If your partner's drinking habits concern you, you may feel the need to discuss it with them but may not know what to say. It can be challenging to figure out how to broach the subject without upsetting or offending them.
If you're in this predicament, you're not alone. The National Institute on Alcohol Abuse and Alcoholism notes an increasing trend toward high-intensity drinking. In a survey conducted by the Substance Abuse and Mental Health Services Administration (SAMHSA) in 2019, approximately 25% of adults over 18 reported binge drinking in the previous month.
This article lists some signs that your partner has a problem with alcohol use and suggests some strategies that can help you discuss the issue with them.
Signs Your Partner Has a Problem with Alcohol Use
Dr. Peltier says these are some of the signs that your partner may have a problem with alcohol use according to the mental health diagnostic manual, the Diagnostic and Statistical Manual of Mental Disorders, Fifth Edition (DSM-5):
Having strong urges or cravings to drink
Drinking more alcohol or for more extended periods than they intended
Spending a lot of time drinking or recovering from the effects of alcohol
Choosing to drink over other activities or missing out on things because they're recovering from the effects of alcohol
Trying but failing to stop drinking or cut down their alcohol intake
Needing more alcohol to achieve the same effects
Getting into risky situations while drinking or after drinking, such as drinking and driving
Experiencing depression, anxiety, memory blackouts, or other health conditions due to alcohol consumption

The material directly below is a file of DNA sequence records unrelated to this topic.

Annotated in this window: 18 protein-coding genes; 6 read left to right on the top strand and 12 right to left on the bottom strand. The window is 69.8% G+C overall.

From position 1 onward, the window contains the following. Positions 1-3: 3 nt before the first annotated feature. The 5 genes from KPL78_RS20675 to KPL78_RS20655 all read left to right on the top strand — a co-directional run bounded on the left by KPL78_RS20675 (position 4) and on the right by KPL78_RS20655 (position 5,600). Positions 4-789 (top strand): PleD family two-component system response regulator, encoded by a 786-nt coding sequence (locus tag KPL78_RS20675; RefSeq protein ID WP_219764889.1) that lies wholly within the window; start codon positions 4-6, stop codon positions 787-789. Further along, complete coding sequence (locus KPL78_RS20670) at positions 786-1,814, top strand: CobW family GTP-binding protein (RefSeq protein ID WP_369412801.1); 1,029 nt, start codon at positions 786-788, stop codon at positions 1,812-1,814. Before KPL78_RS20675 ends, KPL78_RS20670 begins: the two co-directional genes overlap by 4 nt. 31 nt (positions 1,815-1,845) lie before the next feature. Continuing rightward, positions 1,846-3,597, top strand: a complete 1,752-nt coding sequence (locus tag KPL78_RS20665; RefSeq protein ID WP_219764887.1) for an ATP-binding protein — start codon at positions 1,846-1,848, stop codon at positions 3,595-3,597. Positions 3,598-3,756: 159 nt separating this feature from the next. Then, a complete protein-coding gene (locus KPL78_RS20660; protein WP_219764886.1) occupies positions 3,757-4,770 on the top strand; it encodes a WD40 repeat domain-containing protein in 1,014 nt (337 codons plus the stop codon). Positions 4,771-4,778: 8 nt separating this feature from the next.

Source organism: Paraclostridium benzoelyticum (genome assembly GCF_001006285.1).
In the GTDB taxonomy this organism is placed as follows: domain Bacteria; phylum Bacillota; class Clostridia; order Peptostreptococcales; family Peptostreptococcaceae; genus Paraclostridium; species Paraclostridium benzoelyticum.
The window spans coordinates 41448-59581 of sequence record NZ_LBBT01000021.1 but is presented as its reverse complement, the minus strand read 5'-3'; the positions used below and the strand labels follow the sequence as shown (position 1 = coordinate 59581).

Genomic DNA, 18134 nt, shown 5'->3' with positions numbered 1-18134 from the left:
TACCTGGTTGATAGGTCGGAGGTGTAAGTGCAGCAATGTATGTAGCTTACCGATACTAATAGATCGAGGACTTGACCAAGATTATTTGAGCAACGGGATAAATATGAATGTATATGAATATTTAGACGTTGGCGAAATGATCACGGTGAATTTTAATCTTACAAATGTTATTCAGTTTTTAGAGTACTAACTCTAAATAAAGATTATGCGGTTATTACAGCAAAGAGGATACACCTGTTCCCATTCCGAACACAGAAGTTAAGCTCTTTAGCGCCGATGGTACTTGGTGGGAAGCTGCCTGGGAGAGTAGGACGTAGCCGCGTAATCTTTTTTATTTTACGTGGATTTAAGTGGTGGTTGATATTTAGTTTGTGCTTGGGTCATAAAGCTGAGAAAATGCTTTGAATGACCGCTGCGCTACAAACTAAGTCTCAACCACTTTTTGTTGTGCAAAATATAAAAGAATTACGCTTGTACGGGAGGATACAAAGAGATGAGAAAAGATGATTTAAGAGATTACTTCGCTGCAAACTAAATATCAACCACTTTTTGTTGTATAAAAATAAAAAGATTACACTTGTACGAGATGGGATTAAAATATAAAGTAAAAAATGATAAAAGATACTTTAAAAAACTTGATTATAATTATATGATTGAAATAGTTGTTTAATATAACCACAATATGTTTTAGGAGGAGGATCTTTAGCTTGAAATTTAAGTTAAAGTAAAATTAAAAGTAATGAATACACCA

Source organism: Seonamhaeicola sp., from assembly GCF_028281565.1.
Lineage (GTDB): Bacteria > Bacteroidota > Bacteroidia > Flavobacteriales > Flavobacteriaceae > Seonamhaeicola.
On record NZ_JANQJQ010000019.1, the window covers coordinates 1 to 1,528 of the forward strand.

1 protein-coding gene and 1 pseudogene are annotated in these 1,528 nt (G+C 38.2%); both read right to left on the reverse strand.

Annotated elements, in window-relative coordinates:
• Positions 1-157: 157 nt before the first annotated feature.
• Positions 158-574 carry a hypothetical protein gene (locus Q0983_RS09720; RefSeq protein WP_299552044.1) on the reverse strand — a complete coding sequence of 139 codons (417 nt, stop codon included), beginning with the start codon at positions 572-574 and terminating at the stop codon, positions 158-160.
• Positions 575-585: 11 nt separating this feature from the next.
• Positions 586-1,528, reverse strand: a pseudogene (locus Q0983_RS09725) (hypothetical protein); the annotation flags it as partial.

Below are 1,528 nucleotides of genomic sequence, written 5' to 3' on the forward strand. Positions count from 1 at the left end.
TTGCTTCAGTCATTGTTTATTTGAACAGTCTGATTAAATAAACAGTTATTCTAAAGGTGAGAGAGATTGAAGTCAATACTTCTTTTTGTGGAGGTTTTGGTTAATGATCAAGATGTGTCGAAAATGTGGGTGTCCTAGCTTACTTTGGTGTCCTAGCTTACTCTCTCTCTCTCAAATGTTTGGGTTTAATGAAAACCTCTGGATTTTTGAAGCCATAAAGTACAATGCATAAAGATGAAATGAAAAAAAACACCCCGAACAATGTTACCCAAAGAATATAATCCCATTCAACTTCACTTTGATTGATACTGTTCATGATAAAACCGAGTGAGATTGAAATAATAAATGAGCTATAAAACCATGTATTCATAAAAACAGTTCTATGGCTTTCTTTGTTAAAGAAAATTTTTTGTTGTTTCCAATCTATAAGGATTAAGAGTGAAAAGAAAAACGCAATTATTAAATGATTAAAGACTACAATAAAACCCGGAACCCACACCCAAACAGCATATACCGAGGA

Experiencing withdrawal symptoms following alcohol use, such as shakiness, trouble sleeping, headaches, restlessness, anxiety, or nausea
Finding that their alcohol use interferes with their family life, social life, or responsibilities at home, work, or school
Continuing to drink despite adverse effects on their family, friends, or work
Depending on how many of these symptoms your partner has experienced in the past year, a healthcare provider can determine whether they have alcohol use disorder and how severe it is:
Mild alcohol use disorder: 2 to 3 symptoms
Moderate alcohol use disorder: 4 to 5 symptoms
Severe alcohol use disorder: 6 or more symptoms
How to Talk to Your Partner About Their Alcohol Use
Below, Dr. Peltier shares some strategies that can help you talk to your partner about their alcohol use:
Prepare what you want to say: If you are talking to your partner about their alcohol use, preparing what you want to say and practicing the conversation by yourself or with a friend can be helpful.
Find the right time: Find a time when you are calm and relaxed. Neither of you must be under the influence of alcohol or other substances when you have this conversation. Switch off or put away electronic devices, such as the television or cell phones, so there are no distractions.
Share your concerns: Explain to your partner what you have been observing. These observations should be recent and specific. Explain why you're feeling concerned. Listen to your partner's perspective.